Report lead author: Gerard Drew
Get the Renewable Energy Superpower Report:
- A two Page Fact Sheet on the report: a free download: 731 kB.
Launching the Report
- Video (Melbourne launch – report findings plus full panel 2hrs)
- October 19 2015 national launch media release
- Audio Sydney launch – 1hr – Courtesy of 3CR BZE Radio with Sydney Launch Panel including the Hon Mark Butler MP.
- Audio Brisbane launch – edited – Courtesy of QUT with Brisbane launch panel.
- Audio 1: 24 minutes: BZE Radio with Tim Buckley, October 2015, Institute of Energy Economics and Financial Analysis
- Audio 2: 28 minutes: BZE Radio with Fergus Green, October 2015, London School of Economics
- Audio 3: 15 minute excerpt, ABC Radio Sheryle Bagwell with Ross Garnaut, Beyond Zero Emissions April report 2015. Carbon reduction in Asia will punch $100bn hole in Federal revenue by 2030: report
- Audio 4: 6 minutes: ABC Radio RN Breakfast Alison Carabine, with Frank Jotzo, WWF report 2015, New report shows Australia could slash damaging carbon emissions to as low as zero by 2050 “The world knows we have tremendous potential to move away from coal and towards renewable energy sources” “Australia can in fact remain a commodity exporter and an energy superpower, it’s just that the basis of the comparative advantage is shifting to newer cleaner sources of energy”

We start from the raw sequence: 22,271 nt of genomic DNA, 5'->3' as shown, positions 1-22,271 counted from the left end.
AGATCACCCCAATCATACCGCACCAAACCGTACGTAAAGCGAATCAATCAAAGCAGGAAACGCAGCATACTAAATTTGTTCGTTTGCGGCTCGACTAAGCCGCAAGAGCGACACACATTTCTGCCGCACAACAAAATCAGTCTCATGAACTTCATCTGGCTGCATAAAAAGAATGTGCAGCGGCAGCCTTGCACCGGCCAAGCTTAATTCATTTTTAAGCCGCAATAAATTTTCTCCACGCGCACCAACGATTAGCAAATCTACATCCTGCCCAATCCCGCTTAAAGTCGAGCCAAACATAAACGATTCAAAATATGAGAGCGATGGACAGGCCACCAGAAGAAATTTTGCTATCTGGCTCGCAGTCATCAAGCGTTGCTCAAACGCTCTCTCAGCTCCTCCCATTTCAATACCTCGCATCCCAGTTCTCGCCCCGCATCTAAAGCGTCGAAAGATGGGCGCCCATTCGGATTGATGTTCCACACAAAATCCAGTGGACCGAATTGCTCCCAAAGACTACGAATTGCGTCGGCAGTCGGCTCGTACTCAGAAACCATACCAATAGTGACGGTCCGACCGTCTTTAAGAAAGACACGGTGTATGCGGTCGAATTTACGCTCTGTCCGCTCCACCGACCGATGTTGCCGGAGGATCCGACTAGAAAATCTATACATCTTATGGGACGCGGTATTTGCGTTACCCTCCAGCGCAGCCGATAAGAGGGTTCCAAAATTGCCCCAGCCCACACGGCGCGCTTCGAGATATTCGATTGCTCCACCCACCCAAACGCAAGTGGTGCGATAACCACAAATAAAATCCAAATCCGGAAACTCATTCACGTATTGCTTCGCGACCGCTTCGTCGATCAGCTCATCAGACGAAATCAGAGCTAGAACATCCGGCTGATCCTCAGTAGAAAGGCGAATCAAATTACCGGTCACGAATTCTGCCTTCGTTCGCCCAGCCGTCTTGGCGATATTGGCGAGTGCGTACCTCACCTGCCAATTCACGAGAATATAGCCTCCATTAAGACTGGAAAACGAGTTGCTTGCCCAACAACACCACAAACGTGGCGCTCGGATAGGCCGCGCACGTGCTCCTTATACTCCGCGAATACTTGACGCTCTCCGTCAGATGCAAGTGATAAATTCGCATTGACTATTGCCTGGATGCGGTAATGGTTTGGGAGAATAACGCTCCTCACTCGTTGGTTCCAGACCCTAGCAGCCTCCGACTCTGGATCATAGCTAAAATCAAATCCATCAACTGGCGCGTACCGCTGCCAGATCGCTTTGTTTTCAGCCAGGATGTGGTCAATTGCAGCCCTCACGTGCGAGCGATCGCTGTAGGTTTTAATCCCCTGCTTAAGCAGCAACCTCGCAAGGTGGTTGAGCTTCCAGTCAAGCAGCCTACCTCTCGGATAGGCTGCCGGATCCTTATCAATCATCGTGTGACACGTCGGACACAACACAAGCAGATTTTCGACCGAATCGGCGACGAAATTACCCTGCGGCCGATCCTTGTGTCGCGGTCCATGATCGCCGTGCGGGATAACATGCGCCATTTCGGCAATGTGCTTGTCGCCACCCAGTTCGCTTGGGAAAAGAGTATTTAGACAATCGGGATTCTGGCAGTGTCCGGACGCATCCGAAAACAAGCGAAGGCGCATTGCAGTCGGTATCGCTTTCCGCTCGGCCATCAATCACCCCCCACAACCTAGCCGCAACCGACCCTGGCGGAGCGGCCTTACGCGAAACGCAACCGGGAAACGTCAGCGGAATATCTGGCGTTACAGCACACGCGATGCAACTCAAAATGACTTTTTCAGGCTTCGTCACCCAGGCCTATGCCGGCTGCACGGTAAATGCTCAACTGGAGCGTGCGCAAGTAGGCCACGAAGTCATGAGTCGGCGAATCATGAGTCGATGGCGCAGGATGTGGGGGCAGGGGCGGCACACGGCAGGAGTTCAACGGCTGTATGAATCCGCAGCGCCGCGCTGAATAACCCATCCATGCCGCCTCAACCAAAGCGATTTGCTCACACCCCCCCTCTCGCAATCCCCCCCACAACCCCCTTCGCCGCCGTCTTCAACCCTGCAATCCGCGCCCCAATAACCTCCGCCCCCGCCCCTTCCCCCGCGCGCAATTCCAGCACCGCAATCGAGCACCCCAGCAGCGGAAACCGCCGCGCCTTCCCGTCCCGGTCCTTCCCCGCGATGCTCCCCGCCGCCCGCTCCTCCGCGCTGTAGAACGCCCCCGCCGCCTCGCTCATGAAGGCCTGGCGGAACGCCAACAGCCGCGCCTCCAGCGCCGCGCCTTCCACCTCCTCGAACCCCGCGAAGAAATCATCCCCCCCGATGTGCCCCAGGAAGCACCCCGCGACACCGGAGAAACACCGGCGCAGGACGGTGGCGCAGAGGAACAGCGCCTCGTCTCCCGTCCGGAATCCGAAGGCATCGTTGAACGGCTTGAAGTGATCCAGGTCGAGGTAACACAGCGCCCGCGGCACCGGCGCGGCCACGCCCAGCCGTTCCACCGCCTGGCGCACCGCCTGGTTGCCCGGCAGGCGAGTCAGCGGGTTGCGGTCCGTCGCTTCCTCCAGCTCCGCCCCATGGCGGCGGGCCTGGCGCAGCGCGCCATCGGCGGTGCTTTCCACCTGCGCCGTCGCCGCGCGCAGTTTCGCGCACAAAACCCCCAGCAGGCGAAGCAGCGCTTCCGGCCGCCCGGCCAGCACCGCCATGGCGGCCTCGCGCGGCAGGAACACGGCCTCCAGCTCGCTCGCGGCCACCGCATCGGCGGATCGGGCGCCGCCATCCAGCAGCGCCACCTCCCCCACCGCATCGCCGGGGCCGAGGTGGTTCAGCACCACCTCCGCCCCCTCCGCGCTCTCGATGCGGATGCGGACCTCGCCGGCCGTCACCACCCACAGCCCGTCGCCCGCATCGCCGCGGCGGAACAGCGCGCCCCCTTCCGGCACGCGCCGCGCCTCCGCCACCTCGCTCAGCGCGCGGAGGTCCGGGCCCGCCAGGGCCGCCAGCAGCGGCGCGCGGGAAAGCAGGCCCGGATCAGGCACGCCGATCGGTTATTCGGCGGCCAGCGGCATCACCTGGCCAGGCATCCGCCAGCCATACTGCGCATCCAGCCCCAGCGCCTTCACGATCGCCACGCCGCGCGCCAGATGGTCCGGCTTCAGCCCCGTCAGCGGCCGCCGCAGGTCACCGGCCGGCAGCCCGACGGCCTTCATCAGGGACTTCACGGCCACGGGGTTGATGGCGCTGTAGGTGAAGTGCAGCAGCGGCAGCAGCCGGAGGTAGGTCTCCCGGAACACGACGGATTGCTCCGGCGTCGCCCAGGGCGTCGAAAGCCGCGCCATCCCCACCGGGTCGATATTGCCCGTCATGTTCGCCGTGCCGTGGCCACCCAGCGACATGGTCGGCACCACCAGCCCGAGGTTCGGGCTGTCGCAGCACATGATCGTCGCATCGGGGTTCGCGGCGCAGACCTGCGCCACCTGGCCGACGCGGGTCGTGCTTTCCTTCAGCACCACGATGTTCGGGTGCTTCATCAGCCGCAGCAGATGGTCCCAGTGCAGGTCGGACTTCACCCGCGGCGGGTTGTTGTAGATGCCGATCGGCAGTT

- Video: 120 minute BZE Youtube Melbourne Launch, Ross Garnaut, Fergus Green, Karen Hussey, Gerard Drew, Tim Buckley.
100% renewable energy plan Australia
How Australia can replace coal and gas exports
Sustainable energy exports for Australia’s future
Zero emissions plan, low emissions plan